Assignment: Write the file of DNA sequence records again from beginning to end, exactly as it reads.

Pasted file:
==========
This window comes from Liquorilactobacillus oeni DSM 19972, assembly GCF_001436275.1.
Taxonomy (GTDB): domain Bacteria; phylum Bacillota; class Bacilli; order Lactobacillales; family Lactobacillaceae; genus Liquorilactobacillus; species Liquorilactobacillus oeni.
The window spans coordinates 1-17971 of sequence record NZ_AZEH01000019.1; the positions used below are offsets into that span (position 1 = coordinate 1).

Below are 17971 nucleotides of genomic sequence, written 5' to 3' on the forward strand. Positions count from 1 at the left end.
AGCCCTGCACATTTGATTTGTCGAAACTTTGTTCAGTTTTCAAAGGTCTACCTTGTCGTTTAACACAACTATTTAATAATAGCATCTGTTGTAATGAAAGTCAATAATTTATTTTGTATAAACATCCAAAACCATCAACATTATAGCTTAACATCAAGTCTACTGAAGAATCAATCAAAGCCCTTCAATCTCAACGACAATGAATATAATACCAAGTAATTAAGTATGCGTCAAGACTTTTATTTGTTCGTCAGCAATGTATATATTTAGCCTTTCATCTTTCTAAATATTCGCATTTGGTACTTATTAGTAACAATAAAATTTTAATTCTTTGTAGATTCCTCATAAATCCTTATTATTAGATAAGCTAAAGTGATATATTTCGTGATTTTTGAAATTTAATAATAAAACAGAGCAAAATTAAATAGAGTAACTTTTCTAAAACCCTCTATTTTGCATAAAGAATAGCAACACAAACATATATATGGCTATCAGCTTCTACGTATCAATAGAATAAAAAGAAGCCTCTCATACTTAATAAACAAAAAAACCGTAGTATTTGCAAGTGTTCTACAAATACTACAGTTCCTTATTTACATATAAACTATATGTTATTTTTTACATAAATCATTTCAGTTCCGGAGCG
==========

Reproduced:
This window comes from Liquorilactobacillus oeni DSM 19972, assembly GCF_001436275.1.
Taxonomy (GTDB): domain Bacteria; phylum Bacillota; class Bacilli; order Lactobacillales; family Lactobacillaceae; genus Liquorilactobacillus; species Liquorilactobacillus oeni.
The window spans coordinates 1-17971 of sequence record NZ_AZEH01000019.1; the positions used below are offsets into that span (position 1 = coordinate 1).

Below are 17971 nucleotides of genomic sequence, written 5' to 3' on the forward strand. Positions count from 1 at the left end.
AGCCCTGCACATTTGATTTGTCGAAACTTTGTTCAGTTTTCAAAGGTCTACCTTGTCGTTTAACACAACTATTTAATAATAGCATCTGTTGTAATGAAAGTCAATAATTTATTTTGTATAAACATCCAAAACCATCAACATTATAGCTTAACATCAAGTCTACTGAAGAATCAATCAAAGCCCTTCAATCTCAACGACAATGAATATAATACCAAGTAATTAAGTATGCGTCAAGACTTTTATTTGTTCGTCAGCAATGTATATATTTAGCCTTTCATCTTTCTAAATATTCGCATTTGGTACTTATTAGTAACAATAAAATTTTAATTCTTTGTAGATTCCTCATAAATCCTTATTATTAGATAAGCTAAAGTGATATATTTCGTGATTTTTGAAATTTAATAATAAAACAGAGCAAAATTAAATAGAGTAACTTTTCTAAAACCCTCTATTTTGCATAAAGAATAGCAACACAAACATATATATGGCTATCAGCTTCTACGTATCAATAGAATAAAAAGAAGCCTCTCATACTTAATAAACAAAAAAACCGTAGTATTTGCAAGTGTTCTACAAATACTACAGTTCCTTATTTACATATAAACTATATGTTATTTTTTACATAAATCATTTCAGTTCCGGAGCG